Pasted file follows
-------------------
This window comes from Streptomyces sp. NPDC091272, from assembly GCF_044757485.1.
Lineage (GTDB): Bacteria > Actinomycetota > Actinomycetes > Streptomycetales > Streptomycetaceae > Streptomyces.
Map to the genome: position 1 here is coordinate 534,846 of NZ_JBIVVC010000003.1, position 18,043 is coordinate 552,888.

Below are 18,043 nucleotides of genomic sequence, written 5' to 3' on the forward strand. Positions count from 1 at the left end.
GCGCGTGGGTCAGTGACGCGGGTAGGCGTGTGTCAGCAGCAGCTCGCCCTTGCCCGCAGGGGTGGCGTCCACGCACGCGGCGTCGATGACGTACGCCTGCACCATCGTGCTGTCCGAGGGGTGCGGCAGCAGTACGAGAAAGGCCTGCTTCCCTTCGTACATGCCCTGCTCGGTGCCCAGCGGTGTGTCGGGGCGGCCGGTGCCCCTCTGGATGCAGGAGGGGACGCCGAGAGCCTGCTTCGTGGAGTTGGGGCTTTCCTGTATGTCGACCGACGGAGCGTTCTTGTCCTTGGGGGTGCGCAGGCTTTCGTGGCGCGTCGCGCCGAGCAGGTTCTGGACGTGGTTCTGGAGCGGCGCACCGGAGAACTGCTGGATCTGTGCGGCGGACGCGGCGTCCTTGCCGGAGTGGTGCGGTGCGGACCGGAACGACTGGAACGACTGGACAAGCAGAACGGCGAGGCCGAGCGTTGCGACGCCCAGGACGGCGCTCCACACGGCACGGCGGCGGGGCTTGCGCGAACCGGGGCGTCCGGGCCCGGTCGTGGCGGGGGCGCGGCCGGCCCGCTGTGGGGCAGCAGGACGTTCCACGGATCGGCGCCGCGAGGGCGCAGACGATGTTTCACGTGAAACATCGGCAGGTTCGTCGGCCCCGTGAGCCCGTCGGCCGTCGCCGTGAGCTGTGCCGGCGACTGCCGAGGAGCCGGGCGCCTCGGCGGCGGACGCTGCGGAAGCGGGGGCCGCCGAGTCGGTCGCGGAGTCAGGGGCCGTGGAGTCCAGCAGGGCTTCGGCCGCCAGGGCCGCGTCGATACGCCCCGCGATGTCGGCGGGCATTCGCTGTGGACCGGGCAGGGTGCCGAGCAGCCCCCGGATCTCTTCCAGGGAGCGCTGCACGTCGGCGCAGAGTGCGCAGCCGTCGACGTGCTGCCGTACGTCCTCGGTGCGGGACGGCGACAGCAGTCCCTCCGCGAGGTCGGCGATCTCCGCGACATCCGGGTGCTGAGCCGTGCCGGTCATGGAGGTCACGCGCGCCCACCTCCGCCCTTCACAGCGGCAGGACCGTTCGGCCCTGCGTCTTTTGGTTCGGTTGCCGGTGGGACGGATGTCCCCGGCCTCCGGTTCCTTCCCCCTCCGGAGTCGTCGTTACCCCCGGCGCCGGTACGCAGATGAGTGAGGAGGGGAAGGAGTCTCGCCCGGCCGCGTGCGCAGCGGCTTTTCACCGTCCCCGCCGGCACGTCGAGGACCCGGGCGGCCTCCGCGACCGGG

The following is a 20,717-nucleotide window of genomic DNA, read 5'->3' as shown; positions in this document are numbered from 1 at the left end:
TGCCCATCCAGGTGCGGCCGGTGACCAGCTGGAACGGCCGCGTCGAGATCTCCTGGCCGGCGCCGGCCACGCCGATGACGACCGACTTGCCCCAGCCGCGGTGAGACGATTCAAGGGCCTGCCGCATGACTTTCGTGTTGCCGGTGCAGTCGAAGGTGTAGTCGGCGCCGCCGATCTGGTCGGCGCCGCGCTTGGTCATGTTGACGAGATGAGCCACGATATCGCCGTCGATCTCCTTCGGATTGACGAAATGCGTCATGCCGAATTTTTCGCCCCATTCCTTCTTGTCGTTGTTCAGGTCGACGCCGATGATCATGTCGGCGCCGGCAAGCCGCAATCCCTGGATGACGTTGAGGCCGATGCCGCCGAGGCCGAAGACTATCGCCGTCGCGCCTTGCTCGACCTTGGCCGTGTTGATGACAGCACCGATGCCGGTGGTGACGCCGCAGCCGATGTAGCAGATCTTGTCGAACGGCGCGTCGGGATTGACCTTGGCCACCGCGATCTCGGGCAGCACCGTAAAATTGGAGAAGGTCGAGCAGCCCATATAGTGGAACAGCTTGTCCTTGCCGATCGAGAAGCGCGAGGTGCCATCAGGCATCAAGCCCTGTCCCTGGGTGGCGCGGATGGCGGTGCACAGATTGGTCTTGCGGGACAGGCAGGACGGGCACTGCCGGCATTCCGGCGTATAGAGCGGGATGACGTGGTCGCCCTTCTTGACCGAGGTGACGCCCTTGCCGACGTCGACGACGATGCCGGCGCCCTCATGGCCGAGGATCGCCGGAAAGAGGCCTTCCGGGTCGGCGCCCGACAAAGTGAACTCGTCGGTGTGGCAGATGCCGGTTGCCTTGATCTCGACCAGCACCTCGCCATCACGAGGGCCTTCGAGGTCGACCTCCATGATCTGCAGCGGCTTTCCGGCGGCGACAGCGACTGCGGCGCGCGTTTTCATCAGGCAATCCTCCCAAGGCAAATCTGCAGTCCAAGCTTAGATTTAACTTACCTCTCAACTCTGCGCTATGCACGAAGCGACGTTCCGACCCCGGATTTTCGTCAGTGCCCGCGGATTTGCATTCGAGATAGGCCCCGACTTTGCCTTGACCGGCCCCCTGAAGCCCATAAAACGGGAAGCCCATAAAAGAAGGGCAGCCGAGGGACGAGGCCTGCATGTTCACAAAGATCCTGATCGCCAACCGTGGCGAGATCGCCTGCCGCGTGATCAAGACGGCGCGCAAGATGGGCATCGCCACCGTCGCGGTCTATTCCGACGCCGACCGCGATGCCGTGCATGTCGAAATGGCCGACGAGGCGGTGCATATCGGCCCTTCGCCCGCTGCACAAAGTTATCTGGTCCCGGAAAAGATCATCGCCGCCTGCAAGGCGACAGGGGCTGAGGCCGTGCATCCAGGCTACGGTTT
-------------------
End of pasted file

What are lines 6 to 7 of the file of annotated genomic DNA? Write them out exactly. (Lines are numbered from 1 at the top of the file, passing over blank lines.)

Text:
The following is a 20,717-nucleotide window of genomic DNA, read 5'->3' as shown; positions in this document are numbered from 1 at the left end:
TGCCCATCCAGGTGCGGCCGGTGACCAGCTGGAACGGCCGCGTCGAGATCTCCTGGCCGGCGCCGGCCACGCCGATGACGACCGACTTGCCCCAGCCGCGGTGAGACGATTCAAGGGCCTGCCGCATGACTTTCGTGTTGCCGGTGCAGTCGAAGGTGTAGTCGGCGCCGCCGATCTGGTCGGCGCCGCGCTTGGTCATGTTGACGAGATGAGCCACGATATCGCCGTCGATCTCCTTCGGATTGACGAAATGCGTCATGCCGAATTTTTCGCCCCATTCCTTCTTGTCGTTGTTCAGGTCGACGCCGATGATCATGTCGGCGCCGGCAAGCCGCAATCCCTGGATGACGTTGAGGCCGATGCCGCCGAGGCCGAAGACTATCGCCGTCGCGCCTTGCTCGACCTTGGCCGTGTTGATGACAGCACCGATGCCGGTGGTGACGCCGCAGCCGATGTAGCAGATCTTGTCGAACGGCGCGTCGGGATTGACCTTGGCCACCGCGATCTCGGGCAGCACCGTAAAATTGGAGAAGGTCGAGCAGCCCATATAGTGGAACAGCTTGTCCTTGCCGATCGAGAAGCGCGAGGTGCCATCAGGCATCAAGCCCTGTCCCTGGGTGGCGCGGATGGCGGTGCACAGATTGGTCTTGCGGGACAGGCAGGACGGGCACTGCCGGCATTCCGGCGTATAGAGCGGGATGACGTGGTCGCCCTTCTTGACCGAGGTGACGCCCTTGCCGACGTCGACGACGATGCCGGCGCCCTCATGGCCGAGGATCGCCGGAAAGAGGCCTTCCGGGTCGGCGCCCGACAAAGTGAACTCGTCGGTGTGGCAGATGCCGGTTGCCTTGATCTCGACCAGCACCTCGCCATCACGAGGGCCTTCGAGGTCGACCTCCATGATCTGCAGCGGCTTTCCGGCGGCGACAGCGACTGCGGCGCGCGTTTTCATCAGGCAATCCTCCCAAGGCAAATCTGCAGTCCAAGCTTAGATTTAACTTACCTCTCAACTCTGCGCTATGCACGAAGCGACGTTCCGACCCCGGATTTTCGTCAGTGCCCGCGGATTTGCATTCGAGATAGGCCCCGACTTTGCCTTGACCGGCCCCCTGAAGCCCATAAAACGGGAAGCCCATAAAAGAAGGGCAGCCGAGGGACGAGGCCTGCATGTTCACAAAGATCCTGATCGCCAACCGTGGCGAGATCGCCTGCCGCGTGATCAAGACGGCGCGCAAGATGGGCATCGCCACCGTCGCGGTCTATTCCGACGCCGACCGCGATGCCGTGCATGTCGAAATGGCCGACGAGGCGGTGCATATCGGCCCTTCGCCCGCTGCACAAAGTTATCTGGTCCCGGAAAAGATCATCGCCGCCTGCAAGGCGACAGGGGCTGAGGCCGTGCATCCAGGCTACGGTTT